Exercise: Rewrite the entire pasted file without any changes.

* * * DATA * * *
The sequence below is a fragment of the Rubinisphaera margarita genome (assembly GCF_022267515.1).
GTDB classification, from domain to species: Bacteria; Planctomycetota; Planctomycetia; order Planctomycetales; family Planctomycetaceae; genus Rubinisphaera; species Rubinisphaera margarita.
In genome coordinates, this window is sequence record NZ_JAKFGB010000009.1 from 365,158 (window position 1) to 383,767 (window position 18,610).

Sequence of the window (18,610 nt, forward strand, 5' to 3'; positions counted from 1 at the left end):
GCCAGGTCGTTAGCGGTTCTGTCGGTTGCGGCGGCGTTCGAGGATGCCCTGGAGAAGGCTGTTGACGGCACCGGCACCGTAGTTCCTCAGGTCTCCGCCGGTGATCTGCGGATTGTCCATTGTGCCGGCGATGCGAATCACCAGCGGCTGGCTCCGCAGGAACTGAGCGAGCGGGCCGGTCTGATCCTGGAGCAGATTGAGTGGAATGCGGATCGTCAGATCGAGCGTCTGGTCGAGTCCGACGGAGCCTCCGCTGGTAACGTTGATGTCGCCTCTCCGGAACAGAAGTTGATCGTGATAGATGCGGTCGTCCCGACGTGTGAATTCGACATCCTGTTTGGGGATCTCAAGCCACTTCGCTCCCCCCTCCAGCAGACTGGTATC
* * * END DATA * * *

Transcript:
The sequence below is a fragment of the Rubinisphaera margarita genome (assembly GCF_022267515.1).
GTDB classification, from domain to species: Bacteria; Planctomycetota; Planctomycetia; order Planctomycetales; family Planctomycetaceae; genus Rubinisphaera; species Rubinisphaera margarita.
In genome coordinates, this window is sequence record NZ_JAKFGB010000009.1 from 365,158 (window position 1) to 383,767 (window position 18,610).

Sequence of the window (18,610 nt, forward strand, 5' to 3'; positions counted from 1 at the left end):
GCCAGGTCGTTAGCGGTTCTGTCGGTTGCGGCGGCGTTCGAGGATGCCCTGGAGAAGGCTGTTGACGGCACCGGCACCGTAGTTCCTCAGGTCTCCGCCGGTGATCTGCGGATTGTCCATTGTGCCGGCGATGCGAATCACCAGCGGCTGGCTCCGCAGGAACTGAGCGAGCGGGCCGGTCTGATCCTGGAGCAGATTGAGTGGAATGCGGATCGTCAGATCGAGCGTCTGGTCGAGTCCGACGGAGCCTCCGCTGGTAACGTTGATGTCGCCTCTCCGGAACAGAAGTTGATCGTGATAGATGCGGTCGTCCCGACGTGTGAATTCGACATCCTGTTTGGGGATCTCAAGCCACTTCGCTCCCCCCTCCAGCAGACTGGTATC